This blog post will review the continual evolution of seismic reflection surveys and imaging technology since their infancy. The types of data used to characterize the subsurface have grown dramatically over the years. Yet, seismic data remains the primary source of spatial subsurface data used to create complex earth models.
At its very foundation, the seismic reflection method was created through integrated scientific collaboration. One of the primary goals of these collaborations is to help engineers efficiently extract hydrocarbons and provide the world with affordable energy. Seismic reflection surveys are critical to carbon capture and storage, geothermal prospecting, near-surface hazard surveys for wind farms, nuclear installations, and civil engineering and infrastructure. They have improved the quality of life for people globally.
The reflection seismology method aims to understand the physics behind subsurface geology. From the 1920s until the early 1960s, this was simply used to help define structure. However, in 1963, the introduction of digital recording enabled seismic reflection surveys to capture a more defined dynamic range of amplitudes and interpret amplitude variations.
The convolutional model in the time domain permits the creation of accurate subsurface models through seismic data analysis. The convolution theorem says that the Fourier transform of a convolution of two signals is the point-wise product of their Fourier transform under suitable conditions. In this instance, convolution in one domain — time — equals point-wise multiplication in the other domain — frequency.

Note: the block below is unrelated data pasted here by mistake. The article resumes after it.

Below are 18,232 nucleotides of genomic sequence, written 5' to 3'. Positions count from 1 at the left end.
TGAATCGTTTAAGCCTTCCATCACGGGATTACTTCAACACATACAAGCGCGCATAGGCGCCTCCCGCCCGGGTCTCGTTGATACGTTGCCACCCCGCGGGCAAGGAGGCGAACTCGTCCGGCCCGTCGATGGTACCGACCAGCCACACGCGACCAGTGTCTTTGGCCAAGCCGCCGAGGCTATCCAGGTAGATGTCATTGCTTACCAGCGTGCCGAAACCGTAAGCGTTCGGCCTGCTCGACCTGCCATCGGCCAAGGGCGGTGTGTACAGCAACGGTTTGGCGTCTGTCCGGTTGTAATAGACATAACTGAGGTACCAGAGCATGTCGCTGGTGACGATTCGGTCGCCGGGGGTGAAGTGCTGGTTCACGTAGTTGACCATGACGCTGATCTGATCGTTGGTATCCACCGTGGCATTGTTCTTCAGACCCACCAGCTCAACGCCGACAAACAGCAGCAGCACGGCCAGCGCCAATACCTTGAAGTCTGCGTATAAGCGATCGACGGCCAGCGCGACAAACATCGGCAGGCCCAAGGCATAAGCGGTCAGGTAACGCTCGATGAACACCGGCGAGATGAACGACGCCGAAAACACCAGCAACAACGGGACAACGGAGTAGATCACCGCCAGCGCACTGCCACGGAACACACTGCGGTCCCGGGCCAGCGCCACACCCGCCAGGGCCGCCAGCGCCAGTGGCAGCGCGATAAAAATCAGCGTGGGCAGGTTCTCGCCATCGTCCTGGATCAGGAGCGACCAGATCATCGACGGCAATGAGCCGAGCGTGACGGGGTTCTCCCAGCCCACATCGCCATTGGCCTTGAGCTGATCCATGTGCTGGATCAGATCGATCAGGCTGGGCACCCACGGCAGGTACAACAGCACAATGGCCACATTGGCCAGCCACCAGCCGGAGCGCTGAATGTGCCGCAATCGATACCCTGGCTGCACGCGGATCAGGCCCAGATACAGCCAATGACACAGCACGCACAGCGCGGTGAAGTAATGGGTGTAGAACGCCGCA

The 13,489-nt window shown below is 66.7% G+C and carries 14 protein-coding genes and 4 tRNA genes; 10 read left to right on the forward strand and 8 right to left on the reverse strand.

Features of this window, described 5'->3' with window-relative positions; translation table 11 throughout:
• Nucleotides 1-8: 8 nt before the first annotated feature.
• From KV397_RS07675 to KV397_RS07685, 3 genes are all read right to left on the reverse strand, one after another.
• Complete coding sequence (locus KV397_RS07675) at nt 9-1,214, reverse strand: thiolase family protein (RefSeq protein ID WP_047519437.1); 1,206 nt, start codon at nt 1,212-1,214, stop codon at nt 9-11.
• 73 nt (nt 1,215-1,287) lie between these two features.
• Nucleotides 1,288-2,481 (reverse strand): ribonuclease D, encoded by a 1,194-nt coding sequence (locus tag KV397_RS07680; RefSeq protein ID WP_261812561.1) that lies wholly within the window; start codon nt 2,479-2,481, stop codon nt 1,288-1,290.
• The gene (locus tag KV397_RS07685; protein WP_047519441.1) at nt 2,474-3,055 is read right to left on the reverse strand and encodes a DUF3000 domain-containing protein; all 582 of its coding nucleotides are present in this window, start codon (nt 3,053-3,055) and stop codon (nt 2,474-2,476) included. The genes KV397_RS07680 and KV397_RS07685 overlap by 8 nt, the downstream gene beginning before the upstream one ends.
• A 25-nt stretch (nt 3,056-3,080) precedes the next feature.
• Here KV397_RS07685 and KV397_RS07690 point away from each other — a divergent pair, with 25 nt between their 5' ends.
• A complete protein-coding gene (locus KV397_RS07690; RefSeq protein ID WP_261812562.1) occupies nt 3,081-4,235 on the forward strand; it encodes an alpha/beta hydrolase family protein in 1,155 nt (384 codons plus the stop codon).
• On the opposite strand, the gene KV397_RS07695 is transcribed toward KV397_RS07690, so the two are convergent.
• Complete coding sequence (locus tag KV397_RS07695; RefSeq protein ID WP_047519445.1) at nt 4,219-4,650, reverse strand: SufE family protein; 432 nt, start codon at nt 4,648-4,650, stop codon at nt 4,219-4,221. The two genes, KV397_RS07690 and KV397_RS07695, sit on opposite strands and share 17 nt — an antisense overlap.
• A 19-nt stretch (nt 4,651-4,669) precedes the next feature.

The concept of the convolutional model is important to understand the reflectivity of each trace in a 3D seismic volume. Mathematically, the convolutional model in the time domain is given by:
x(t)=ω(t)*e(t)+n(t) (Yilmaz, 2001)
x(t) is the recorded seismogram
ω(t) is the seismic wavelet
e(t) is the earth’s impulse response or reflectivity series
n(t) is the noise inherent in the recorded seismogram
The convolutional model in the time domain makes it possible to understand the reflectivity of each trace in a 3D seismic volume. The seismic trace is composed of reflectivity convolved with the earth’s response — in other words, a wavelet or seismic trace — plus ambient noise. Removing that noise is required to accurately depict or image the subsurface in a model. Deconvolution breaks down the recorded seismogram into distinct parts.
This approach to seismic data interpretation makes imaging more accurate, allowing teams to account for ambient noise. There are several potentially useful applications for this model. For companies looking to drill into new territory, this can provide an accurate model of what exists beneath the surface.
The following graph depicts the model in action.
The recorded seismogram is characterized by convolving the seismic wavelet with the earth’s reflectivity series and adding the inherent ambient noise. For simplicity, this concept is illustrated using a stacked seismic trace, a wavelet generated from 3D seismic data, a reflectivity series generated by sonic and density well logs, and noise represented as the difference between the seismic and synthetic traces.
Yilmaz, O. (2001). Seismic Data Analysis: Processing, Inversion, and Interpretation of Seismic Data (2 ed., Vol. 1). (M. R. Cooper, Ed.) Tulsa, Oklahoma, USA: Society of Exploration Geophysics. doi:http://dx.doi.org/10.1190/1.97...